- Author: Kathy Keatley Garvey
'Twas the night before Christmas, when all through the house
Not a creature was stirring, not even a mouse...
--Clement Clarke Moore (1779-1863)
In our house, nothing is stirring, thanks be to the cat. Xena the Warrior Princess does not like anything stirring. Even the dog annoys here.
But in the yard, quite a few insects were stirring on the Passiflora (passion flower vine) this afternoon. We planted it last summer to attract Gulf Fritillary butterflies (Agraulis vanillae). Passiflora is their host plant. In the late summer, we saw the adults mating and an occasional female laying eggs. Then the caterpillars appeared and began munching on the leaves.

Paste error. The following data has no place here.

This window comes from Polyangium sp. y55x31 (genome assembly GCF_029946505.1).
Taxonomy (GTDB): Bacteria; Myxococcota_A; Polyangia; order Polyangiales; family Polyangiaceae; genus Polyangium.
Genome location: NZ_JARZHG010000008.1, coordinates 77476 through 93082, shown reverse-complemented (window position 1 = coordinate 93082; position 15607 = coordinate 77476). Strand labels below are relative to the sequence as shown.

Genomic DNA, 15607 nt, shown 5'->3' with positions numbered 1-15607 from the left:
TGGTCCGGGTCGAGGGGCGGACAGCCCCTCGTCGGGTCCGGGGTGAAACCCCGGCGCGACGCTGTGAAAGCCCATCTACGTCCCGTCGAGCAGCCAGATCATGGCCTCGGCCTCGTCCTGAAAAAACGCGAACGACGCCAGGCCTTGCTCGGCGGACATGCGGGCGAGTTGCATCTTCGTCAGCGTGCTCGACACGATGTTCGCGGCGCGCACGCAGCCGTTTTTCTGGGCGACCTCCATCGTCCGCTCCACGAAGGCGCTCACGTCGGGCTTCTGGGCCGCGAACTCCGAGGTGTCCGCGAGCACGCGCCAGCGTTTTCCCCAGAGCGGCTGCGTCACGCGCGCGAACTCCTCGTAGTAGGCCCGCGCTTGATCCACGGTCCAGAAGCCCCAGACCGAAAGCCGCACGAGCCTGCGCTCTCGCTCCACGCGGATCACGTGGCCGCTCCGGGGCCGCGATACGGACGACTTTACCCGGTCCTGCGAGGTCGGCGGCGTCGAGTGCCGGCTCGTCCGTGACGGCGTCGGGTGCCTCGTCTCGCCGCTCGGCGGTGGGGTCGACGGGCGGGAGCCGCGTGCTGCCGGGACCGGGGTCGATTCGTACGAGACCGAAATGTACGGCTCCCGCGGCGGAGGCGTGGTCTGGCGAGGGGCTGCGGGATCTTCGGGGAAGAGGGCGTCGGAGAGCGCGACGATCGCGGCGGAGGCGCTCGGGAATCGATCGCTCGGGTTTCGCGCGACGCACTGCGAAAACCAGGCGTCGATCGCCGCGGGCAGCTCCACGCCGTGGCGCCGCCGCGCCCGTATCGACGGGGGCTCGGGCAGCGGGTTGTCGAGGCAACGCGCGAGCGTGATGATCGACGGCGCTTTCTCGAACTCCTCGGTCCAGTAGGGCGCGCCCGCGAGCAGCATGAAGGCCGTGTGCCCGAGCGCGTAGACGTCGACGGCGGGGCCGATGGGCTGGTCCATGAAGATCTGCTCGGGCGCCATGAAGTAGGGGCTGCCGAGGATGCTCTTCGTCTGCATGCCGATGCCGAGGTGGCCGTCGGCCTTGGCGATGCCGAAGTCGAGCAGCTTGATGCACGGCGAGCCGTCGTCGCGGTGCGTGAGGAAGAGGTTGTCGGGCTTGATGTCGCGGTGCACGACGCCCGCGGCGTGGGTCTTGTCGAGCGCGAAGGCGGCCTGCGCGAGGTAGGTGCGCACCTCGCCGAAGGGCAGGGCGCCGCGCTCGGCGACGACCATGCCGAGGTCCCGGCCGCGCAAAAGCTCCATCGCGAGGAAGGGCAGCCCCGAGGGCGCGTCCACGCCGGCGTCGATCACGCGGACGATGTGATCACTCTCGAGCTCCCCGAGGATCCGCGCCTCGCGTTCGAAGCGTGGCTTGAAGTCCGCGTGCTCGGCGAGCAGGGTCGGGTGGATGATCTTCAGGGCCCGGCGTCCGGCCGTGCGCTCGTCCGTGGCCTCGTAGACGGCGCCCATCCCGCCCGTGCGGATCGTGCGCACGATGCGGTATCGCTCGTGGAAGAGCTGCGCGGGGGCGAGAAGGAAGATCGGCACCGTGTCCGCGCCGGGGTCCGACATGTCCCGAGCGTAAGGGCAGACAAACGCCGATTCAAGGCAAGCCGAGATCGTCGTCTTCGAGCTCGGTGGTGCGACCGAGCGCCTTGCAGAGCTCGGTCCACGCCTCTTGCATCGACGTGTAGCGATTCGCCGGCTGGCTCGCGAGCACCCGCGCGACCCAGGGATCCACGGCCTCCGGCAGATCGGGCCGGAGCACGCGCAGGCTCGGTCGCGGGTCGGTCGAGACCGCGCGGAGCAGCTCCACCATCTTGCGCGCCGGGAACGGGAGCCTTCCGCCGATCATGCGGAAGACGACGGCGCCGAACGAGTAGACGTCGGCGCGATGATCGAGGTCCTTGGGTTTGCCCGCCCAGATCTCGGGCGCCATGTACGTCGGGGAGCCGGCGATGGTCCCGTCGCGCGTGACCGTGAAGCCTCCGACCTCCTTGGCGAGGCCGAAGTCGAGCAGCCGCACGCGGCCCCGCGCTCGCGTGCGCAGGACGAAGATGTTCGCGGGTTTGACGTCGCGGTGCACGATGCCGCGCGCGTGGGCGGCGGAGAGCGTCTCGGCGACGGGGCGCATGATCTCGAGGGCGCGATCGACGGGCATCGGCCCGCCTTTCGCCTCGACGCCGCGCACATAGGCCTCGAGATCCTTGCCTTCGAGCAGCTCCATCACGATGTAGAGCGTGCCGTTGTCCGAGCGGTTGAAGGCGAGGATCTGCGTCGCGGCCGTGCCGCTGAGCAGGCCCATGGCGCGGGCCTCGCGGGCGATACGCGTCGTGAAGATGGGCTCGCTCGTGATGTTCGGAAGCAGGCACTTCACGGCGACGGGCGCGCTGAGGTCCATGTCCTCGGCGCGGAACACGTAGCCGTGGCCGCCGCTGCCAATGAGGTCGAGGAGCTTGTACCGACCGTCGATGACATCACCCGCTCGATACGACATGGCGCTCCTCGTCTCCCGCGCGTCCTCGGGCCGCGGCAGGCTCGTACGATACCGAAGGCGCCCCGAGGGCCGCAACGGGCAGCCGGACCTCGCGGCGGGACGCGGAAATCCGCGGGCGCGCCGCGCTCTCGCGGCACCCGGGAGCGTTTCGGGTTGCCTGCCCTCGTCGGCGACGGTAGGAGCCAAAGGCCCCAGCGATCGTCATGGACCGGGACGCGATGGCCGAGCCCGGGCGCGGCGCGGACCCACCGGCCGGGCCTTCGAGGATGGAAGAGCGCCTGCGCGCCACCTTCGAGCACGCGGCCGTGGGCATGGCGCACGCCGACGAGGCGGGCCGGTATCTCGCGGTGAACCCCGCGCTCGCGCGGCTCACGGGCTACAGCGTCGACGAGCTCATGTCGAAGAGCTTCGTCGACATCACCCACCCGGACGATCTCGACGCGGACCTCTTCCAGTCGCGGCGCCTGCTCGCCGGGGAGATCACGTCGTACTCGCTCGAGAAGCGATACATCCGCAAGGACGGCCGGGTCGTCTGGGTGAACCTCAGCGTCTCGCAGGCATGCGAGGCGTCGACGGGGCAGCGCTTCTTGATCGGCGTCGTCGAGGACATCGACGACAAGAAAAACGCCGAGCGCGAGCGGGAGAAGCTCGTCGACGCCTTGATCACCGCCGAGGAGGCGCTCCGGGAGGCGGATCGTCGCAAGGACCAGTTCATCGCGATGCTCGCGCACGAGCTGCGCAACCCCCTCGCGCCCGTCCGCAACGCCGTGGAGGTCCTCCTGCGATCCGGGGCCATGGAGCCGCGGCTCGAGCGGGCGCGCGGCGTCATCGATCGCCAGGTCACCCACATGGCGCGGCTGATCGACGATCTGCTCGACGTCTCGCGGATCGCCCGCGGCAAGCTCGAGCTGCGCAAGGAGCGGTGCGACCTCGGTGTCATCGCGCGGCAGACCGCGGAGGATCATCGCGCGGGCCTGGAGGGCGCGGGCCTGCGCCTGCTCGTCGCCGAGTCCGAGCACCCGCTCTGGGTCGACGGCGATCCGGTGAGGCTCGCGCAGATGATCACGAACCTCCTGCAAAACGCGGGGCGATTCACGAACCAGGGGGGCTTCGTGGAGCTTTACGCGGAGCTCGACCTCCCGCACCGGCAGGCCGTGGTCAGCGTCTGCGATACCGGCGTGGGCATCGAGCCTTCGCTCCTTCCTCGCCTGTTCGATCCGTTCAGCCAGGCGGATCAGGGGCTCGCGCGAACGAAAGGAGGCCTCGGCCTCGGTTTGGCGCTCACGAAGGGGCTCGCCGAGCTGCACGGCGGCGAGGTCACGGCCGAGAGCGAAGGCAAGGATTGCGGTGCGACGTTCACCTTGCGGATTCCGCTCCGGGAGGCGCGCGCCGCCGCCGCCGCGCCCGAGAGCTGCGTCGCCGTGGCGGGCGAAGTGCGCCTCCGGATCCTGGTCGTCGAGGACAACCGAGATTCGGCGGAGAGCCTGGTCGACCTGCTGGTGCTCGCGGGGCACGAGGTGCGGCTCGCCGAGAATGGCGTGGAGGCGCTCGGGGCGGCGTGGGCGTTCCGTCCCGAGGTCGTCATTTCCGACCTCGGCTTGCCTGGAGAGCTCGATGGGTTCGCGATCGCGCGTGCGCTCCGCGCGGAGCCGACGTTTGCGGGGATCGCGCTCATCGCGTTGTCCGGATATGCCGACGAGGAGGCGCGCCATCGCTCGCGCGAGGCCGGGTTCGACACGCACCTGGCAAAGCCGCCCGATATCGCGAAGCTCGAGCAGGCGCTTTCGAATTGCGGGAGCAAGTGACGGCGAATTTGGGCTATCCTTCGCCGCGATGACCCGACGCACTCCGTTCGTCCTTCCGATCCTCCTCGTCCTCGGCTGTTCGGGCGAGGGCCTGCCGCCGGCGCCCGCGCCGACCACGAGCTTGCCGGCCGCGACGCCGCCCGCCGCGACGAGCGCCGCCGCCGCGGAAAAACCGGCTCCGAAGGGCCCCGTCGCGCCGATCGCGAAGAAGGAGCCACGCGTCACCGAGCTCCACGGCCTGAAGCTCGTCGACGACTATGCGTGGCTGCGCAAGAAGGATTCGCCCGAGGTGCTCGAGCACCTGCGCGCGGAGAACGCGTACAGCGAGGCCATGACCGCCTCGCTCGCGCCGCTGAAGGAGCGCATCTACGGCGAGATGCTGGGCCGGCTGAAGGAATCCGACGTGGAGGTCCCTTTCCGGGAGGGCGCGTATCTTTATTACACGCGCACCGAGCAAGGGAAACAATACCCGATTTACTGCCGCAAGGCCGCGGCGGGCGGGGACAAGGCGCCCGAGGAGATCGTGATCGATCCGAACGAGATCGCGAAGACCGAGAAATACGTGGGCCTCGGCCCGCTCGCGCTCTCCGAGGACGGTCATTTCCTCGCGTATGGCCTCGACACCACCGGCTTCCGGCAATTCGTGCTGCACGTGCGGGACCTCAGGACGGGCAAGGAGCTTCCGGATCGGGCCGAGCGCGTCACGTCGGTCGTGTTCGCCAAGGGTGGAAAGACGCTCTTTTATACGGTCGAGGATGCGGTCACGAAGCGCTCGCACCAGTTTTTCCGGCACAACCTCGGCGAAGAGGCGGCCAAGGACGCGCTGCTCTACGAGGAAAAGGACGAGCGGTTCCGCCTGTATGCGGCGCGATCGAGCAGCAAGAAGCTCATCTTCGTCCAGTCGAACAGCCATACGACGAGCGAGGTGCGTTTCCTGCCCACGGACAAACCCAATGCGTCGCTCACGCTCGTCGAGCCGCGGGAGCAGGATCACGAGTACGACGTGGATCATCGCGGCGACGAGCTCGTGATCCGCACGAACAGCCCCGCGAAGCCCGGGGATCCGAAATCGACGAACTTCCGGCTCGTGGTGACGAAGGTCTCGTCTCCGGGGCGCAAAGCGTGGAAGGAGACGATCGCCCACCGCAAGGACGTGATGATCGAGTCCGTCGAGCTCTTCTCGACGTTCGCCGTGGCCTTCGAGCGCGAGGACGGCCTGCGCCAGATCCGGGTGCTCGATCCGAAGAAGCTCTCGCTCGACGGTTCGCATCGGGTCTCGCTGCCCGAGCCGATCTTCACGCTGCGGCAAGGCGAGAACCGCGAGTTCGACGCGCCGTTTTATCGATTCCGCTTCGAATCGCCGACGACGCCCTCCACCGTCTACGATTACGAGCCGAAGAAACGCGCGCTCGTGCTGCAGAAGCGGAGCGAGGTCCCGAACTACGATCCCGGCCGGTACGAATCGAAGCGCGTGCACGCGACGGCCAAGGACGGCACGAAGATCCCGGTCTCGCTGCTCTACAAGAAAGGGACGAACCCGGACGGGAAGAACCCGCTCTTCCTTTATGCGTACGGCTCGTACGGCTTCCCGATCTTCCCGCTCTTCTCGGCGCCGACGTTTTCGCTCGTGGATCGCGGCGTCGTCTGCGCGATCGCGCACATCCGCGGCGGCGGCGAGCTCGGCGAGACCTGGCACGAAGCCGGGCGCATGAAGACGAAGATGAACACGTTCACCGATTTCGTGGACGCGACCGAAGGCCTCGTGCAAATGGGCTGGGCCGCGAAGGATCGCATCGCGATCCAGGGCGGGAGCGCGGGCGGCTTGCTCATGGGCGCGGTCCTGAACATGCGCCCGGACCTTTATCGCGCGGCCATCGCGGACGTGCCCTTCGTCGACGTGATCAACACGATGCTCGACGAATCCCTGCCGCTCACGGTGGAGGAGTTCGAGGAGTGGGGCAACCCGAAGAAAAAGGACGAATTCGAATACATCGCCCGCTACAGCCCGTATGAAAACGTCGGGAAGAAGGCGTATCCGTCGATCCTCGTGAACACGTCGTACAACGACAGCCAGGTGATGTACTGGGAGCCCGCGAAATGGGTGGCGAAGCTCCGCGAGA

Today we spotted about eight Gulf Fritillary caterpillars soaking up what was left of the sun. Also on board was a Gulf Fritillary chrysalis, but it was not stirring.
An overwintering Harlequin bug wandered around looking lost--but we're sure it was up to something. Last summer its ancestors were enjoying our lemon cucumbers, planted nearby.
As butterfly expert Art Shapiro, distinguished professor of evolution and ecology at UC Davis says about the Harlequin bugs: "They prefer Crucifers (cabbage, cauliflower, broccoli, kale, etc.) but are not limited to 'em!"